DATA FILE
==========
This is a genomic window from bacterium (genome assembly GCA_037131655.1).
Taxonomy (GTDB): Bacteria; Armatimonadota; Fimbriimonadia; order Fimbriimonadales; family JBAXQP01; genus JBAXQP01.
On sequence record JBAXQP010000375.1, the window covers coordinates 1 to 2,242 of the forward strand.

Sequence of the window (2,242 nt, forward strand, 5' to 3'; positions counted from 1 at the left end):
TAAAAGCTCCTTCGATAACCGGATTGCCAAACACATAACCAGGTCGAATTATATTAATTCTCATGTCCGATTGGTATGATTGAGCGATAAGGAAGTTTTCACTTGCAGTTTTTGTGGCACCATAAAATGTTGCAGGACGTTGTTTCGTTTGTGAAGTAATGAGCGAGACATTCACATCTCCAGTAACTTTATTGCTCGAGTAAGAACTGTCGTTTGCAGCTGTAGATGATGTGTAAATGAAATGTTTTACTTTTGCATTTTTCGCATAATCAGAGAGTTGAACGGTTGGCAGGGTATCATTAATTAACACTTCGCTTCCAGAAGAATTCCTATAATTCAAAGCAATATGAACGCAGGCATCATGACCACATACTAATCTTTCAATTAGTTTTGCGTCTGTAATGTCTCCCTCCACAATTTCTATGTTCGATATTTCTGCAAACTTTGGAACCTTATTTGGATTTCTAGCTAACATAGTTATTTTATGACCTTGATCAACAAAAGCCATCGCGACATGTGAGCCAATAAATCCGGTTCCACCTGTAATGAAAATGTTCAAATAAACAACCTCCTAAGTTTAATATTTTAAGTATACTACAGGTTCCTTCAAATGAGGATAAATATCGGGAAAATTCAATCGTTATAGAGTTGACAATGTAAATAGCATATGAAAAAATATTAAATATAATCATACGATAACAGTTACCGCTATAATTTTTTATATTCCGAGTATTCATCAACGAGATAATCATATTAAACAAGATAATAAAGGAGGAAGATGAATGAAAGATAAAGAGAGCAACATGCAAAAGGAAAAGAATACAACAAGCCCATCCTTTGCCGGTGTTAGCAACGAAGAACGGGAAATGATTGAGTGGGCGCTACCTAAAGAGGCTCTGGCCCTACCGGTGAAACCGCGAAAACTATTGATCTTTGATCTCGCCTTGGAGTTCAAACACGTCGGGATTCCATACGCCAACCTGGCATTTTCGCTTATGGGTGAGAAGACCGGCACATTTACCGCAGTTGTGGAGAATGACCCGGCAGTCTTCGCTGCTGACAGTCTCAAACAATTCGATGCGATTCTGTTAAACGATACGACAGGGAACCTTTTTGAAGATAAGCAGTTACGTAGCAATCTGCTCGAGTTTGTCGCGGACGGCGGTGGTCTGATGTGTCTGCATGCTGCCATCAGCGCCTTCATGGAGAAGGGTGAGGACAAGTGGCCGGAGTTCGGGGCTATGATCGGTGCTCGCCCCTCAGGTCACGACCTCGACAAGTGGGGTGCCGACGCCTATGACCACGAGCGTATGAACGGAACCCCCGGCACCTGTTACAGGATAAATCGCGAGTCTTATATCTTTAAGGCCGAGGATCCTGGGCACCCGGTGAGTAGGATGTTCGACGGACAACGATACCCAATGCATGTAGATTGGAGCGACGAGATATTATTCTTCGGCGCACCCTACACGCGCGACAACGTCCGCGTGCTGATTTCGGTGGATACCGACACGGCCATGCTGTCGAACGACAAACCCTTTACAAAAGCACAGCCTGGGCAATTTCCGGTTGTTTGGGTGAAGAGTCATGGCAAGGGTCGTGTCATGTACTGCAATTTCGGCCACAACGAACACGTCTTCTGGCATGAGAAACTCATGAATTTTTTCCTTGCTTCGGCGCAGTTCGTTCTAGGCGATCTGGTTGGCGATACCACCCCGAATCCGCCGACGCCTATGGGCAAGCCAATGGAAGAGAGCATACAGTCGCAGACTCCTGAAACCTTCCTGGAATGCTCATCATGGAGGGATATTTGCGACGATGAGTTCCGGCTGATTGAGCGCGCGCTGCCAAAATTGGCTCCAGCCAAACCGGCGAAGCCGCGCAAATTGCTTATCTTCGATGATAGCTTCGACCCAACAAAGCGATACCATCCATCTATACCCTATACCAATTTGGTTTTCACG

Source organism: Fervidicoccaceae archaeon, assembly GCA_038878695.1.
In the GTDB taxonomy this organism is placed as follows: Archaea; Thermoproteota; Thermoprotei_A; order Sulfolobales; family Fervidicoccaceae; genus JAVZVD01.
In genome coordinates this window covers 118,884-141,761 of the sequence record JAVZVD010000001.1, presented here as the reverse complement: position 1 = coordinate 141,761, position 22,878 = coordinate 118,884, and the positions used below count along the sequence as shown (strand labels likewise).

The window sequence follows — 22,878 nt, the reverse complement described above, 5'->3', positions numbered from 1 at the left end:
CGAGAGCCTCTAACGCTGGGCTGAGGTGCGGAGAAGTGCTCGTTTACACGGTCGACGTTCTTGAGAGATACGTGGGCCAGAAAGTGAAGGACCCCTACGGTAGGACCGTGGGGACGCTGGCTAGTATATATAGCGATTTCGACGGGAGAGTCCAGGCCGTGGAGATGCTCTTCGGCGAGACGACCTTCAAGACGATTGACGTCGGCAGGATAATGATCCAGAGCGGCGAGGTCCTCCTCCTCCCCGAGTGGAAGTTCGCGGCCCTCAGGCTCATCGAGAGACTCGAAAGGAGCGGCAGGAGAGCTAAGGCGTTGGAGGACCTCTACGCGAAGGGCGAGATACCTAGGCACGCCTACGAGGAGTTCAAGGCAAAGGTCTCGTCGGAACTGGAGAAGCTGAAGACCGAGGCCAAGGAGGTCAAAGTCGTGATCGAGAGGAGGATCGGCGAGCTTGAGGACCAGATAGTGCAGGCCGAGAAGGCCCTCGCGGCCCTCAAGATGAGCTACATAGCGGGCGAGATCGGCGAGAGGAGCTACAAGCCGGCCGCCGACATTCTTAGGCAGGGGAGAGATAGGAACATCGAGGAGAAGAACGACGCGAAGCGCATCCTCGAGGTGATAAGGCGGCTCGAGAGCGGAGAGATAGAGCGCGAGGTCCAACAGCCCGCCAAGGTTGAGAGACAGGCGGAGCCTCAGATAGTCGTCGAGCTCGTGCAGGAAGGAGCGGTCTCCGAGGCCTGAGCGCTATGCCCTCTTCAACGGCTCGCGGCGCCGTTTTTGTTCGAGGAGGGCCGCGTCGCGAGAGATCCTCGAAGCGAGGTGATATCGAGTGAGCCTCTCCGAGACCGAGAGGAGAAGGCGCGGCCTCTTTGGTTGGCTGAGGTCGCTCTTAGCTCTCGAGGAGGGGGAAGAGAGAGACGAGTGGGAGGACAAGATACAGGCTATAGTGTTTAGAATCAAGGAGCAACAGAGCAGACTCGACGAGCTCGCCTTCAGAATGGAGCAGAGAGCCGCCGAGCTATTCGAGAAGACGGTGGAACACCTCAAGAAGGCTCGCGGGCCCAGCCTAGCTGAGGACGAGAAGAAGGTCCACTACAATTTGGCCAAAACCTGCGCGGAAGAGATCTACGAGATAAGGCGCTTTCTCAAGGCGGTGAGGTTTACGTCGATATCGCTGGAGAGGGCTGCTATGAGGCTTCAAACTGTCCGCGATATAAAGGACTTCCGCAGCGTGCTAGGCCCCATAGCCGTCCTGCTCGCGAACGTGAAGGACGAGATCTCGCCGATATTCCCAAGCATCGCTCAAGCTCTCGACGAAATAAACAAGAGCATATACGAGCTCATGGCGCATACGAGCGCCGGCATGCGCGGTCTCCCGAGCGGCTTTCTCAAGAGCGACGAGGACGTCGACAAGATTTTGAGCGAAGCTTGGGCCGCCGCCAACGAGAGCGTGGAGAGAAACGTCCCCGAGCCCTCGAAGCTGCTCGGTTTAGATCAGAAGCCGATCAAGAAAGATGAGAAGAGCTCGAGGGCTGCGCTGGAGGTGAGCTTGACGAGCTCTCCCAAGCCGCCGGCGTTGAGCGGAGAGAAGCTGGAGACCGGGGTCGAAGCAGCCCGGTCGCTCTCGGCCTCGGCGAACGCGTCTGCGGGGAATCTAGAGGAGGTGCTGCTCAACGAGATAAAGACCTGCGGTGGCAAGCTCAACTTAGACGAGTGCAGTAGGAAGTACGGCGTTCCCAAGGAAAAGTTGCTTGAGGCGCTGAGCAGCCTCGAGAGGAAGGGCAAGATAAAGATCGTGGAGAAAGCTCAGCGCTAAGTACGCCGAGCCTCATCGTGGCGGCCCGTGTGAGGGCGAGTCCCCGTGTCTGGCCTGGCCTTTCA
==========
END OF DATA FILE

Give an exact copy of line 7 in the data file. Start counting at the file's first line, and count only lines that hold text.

In the GTDB taxonomy this organism is placed as follows: Archaea; Thermoproteota; Thermoprotei_A; order Sulfolobales; family Fervidicoccaceae; genus JAVZVD01.